Miracles of Weird: The Saiga Antelope
By Lenny Pierce on February 14, 2014
Meet the closest thing to Watto this side of the universe. Looking like the Toydarian junk lord we’re all familiar with, the Saiga antelope boasts a massive schnozz that allows it to withstand the brutal winters and extensive migrations necessary to its life on the central Asian steppes.
Though you may have assumed the Saiga antelope’s nose exists purely for aesthetic purposes, it actually serves a couple of important functions in the animals survival. Living in the brutal cold of central Asian countries like Kazakhstan and Uzbekistan, the Saiga antelope uses its long nose to heat up the cold air it inhales, allowing it to retain more of its overall body heat.
Saiga antelope sporting the latest in central Asian winter wear – a thick layer of dense fur. (Paul Johnson)
The second role of the large nose has to do with the animal’s migration. Traveling in massive herds across the dry central Asian grasslands means the available breathing air is often clouded with dust. Luckily, the inside of their trunk-like nose is an intricate system of mucus glands and hair to prevent too much dust from entering the animal’s actual respiratory system. In essence, their nose acts as a massive Honeywell air filter hanging off the front of their head.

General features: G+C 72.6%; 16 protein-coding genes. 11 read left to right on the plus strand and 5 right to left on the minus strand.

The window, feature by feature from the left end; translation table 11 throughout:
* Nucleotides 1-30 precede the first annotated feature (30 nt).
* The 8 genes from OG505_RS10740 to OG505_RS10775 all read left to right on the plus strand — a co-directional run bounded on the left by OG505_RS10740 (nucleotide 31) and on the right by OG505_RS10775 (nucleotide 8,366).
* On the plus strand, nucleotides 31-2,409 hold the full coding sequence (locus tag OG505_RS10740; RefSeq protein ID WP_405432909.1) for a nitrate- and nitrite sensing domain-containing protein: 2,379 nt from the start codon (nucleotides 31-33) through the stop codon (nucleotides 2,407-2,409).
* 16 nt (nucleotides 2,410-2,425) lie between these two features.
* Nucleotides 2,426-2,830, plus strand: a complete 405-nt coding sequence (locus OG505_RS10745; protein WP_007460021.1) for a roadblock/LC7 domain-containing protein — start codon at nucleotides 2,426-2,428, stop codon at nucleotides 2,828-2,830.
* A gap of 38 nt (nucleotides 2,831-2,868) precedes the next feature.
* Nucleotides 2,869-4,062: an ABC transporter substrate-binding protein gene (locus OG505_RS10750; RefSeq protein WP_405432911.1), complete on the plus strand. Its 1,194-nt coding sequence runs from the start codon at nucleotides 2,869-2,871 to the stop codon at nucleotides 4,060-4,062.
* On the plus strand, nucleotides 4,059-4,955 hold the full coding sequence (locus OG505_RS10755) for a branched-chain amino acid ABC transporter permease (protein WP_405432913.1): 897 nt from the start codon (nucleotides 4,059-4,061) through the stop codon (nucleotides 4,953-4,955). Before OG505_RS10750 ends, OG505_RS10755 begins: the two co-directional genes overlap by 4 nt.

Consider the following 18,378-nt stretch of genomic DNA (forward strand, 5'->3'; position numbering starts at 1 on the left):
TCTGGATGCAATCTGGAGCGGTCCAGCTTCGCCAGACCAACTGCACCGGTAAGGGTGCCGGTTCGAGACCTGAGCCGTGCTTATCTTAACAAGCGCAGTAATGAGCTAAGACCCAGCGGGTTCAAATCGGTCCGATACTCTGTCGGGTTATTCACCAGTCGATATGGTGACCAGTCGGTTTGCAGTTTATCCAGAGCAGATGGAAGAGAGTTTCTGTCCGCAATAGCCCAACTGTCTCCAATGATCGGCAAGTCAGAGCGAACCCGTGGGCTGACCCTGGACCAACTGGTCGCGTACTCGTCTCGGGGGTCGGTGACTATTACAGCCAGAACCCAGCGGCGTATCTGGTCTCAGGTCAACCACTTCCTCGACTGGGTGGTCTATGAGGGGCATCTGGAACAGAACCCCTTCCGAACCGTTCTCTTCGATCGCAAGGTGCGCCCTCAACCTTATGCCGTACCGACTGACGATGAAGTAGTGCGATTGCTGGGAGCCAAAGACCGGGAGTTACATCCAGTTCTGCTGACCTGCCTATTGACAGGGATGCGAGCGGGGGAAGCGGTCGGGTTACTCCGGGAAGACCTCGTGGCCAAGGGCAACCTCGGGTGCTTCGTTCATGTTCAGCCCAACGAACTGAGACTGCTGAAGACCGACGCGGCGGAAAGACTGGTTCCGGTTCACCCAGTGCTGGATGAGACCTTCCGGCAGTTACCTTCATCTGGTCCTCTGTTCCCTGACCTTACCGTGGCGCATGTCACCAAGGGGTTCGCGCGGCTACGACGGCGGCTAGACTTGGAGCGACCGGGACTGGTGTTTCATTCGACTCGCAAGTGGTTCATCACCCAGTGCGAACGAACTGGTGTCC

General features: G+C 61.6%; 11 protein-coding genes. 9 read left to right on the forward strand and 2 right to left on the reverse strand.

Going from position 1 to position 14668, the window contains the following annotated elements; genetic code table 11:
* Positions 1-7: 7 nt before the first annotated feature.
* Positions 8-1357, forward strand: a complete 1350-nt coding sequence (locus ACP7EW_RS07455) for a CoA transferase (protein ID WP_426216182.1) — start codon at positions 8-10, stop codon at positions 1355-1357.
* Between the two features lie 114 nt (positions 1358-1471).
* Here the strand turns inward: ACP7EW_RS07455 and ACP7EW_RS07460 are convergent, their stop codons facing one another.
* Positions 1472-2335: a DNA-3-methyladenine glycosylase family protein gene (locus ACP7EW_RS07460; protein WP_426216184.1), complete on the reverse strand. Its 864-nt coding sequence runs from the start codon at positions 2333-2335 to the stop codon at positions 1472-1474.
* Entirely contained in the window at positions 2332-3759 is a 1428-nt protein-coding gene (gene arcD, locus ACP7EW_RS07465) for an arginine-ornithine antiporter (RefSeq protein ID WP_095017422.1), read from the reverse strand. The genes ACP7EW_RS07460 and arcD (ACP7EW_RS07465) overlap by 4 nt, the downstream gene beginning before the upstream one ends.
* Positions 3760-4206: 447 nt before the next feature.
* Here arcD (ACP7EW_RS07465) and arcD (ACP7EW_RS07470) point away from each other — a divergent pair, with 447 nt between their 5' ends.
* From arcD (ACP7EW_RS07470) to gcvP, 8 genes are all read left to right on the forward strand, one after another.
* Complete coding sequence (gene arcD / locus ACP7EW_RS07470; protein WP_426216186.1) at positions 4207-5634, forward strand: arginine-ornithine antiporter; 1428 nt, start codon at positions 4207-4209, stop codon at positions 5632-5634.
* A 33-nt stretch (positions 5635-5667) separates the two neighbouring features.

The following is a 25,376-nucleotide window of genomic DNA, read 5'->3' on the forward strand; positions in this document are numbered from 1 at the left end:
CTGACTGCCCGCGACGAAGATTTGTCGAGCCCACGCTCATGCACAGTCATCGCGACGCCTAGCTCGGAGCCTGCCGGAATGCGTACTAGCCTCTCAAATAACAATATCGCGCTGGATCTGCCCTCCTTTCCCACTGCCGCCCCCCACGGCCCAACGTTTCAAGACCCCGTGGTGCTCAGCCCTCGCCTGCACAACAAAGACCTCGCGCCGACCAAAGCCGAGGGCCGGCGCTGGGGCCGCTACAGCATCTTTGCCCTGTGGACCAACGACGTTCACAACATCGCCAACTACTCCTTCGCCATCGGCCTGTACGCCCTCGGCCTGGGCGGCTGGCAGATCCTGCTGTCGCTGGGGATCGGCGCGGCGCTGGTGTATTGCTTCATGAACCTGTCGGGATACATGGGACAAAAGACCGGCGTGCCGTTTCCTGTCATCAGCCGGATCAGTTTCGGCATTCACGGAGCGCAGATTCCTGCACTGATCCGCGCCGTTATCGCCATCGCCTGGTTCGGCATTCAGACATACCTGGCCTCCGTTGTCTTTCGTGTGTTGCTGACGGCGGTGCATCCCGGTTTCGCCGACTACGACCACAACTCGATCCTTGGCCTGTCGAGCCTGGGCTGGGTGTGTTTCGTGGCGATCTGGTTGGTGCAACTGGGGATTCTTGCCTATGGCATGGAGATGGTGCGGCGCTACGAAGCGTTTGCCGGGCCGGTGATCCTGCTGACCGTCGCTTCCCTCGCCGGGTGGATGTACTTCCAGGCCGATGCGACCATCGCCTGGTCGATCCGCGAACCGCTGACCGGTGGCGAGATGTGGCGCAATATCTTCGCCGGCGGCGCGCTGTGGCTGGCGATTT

Another fascinating element of the Saiga antelope is its yearly migration. Usually traveling in groups of 30-40, they will come together in massive herds of over 10,000 for the annual migration to winter grazing areas, a journey which can cover hundreds of miles.
Saiga antelope on the move. (John Hartley)
As is the case with most critically endangered animals, the Saiga antelope has a body part that is valued in Chinese medicine. The animal is routinely killed for its horns, which are thought to have healing properties, keeping the them firmly on the IUCN Red List of Threatened Species. Next time your doc tries to push Saiga antelope parts on you to treat that headache, help these nosey critters out and opt for the aspirin.